John McEnroe: Tennis and New York Go Together

Jerry MilaniContributor IMarch 1, 2012

LONDON, ENGLAND - DECEMBER 4:   John McEnroe of the USA in action during the Legends Final against Pat Cash of Australia on Day Five of the AEGON Masters Tennis at the Royal Albert Hall on December 4, 2011 in London , England.  (Photo by Jan Kruger/Getty Images)
Jan Kruger/Getty Images

It has been the warmest of winters in New York, one in which many golf courses in the area never actually closed, while area ski resorts suffered.  So as spring now fully approaches, the many tennis bubbles above the city’s courts will be coming down, and fans and players alike will head back to outdoor play as the professional tours head back to the United States, starting with the Indian Wells event in a week.

But before all that transformation, New York, like it is at the end of the summer for the US Open, will come front and center for an American tennis kickoff. It will occur as part of the annual “Tennis Night In America” event on Monday night at Madison Square Garden, featuring exhibition matchups between Roger Federer and Andy Roddick, and Maria Sharapova vs. Caroline Wozniacki in the BNP Paribas Showdown at the newly refurbished “World’s Most Famous Arena.”  The event has become an initial rite of spring for the tennis community, one to look forward to as winter turns the corner. But for the sport to turn the corner, its most vocal and influential spokesperson, John McEnroe, says more change is needed.

McEnroe, who hosted 40 New York Junior Tennis League kids for a clinic at Sportime Randall’s Island this week (he is this year’s spokesperson for the event), loves tennis in New York, and thinks that the inner city is still the place to find America’s next great star.

“I think one of the big mistakes the sport made was moving the ATP year-end event out of the Garden when I was playing,” he said.  “Madison Square Garden is a big time venue, and the atmosphere for concerts, the Knicks, the Rangers, is amazing. I loved playing there last year (he took on Ivan Lendl despite an ankle injury) and think that Monday night will be very exciting for those players participating. We need more of those type of events.”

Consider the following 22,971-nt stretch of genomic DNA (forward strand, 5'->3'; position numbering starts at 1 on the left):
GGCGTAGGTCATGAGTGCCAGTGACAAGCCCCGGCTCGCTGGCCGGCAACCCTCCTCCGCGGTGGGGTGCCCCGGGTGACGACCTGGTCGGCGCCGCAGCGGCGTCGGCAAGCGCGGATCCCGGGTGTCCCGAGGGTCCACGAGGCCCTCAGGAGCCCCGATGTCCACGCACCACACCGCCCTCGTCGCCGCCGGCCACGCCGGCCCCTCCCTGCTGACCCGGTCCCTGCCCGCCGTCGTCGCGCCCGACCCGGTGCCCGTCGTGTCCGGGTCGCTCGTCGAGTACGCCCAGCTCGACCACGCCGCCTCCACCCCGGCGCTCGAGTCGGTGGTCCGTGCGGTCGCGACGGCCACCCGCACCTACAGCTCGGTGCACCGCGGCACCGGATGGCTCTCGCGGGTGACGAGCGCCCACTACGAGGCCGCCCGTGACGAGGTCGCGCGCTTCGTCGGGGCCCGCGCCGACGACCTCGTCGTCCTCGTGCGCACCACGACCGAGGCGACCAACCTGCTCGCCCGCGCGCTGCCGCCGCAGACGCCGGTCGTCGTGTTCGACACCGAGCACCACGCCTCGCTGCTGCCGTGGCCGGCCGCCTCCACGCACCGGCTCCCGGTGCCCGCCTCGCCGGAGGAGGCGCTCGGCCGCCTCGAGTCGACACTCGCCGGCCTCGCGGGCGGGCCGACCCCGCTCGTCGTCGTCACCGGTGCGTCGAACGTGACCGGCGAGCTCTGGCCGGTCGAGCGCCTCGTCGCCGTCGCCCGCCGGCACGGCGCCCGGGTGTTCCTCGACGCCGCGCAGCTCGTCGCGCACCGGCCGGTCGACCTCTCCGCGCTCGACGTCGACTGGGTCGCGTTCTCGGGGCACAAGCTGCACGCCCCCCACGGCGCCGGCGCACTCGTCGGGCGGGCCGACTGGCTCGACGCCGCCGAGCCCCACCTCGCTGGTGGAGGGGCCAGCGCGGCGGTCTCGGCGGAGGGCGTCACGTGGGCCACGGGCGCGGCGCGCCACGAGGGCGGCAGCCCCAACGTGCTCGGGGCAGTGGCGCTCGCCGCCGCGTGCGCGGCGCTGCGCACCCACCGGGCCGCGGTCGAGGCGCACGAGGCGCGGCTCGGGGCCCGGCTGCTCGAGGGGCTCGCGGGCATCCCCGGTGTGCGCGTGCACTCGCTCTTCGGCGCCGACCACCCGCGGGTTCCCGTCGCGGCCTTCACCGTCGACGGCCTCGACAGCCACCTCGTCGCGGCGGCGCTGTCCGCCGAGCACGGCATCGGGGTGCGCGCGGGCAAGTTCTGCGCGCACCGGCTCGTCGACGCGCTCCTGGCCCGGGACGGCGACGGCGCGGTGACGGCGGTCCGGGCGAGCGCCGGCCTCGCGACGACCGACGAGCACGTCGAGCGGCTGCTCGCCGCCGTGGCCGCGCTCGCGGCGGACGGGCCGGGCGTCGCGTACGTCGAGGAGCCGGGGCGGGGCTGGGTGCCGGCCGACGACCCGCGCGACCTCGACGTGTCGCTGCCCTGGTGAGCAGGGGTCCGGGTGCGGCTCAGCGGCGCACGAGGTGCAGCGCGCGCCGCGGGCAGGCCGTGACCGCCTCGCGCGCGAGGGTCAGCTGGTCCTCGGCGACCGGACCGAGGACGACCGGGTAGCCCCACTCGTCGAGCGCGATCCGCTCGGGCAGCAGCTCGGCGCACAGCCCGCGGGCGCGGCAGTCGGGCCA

The draw of Gotham, the home of the Open, is what drove McEnroe to start his Academy last year at Sportime, in the shadow of Manhattan. The $19.5 million facility, built with private funds on public land, has courts available to the public year-round, while over 300 future stars-in-waiting also fill the facility after their schools days are done.  The Academy has been built around McEnroe’s belief that a well-balanced life, one where kids participate in all sports, go to school, and then take up tennis, is what may work best.  With millions of young people within an hour of the facility, he believes that finding that next star is a matter of exposure as much as selection.

Caroline Wozniacki
Caroline WozniackiMatthew Stockman/Getty Images

“We have to find kids who are good all-around athletes and introduce them to tennis, and there is no better place than right here in what I believe is the greatest, most diverse city in the world,” he added, while gazing out at the multicultural mix of NYJTL kids hitting balls in the background.

The City has become energized in recent months with the play of the Super Bowl Champion Giants and the resurgent Knicks, both of whom had surprising stars.  New Jersey’s Victor Cruz emerged from anonymity to be a key part of Eli Manning’s receiving corps, while Jeremy Lin came from the NBA D-League to energize the moribund Knicks.  It is that type of buzz and potential that McEnroe thinks exists among the newer faces being introduced to the game at facilities like the McEnroe Academy and others run by the USTA.

“There is no secret that this is a business and it is an expensive sport, but it has always been that way,” he added.  “My hope is that by being here and doing things this way we will identify that kid or kids who will take to the game like they do to basketball or soccer, and that they will bring others to the sport and eventually emerge.  If nothing else, hopefully they see and use tennis for its great life skills and they become advocates.  All of that is possible if we get the right amount of people playing.”

The buzz around big events also helps, and more will be created through Monday night’s matchups at a sold out MSG. 

“I hope Andy and Roger enjoy playing at Madison Square Garden, I always have,” he concluded.  “Hopefully there are also people in the seats who may see these guys playing and the great buzz generated, and that gets them excited about playing tennis.  It all works together and that’s how it grows, and there is no better place than New York to get that done.”

Spoken like a true son of the City, a star of the courts, and supporter of the game.

Jerry Milani is a Featured Columnist for Bleacher Report. Unless otherwise noted, all quotes were obtained first-hand.


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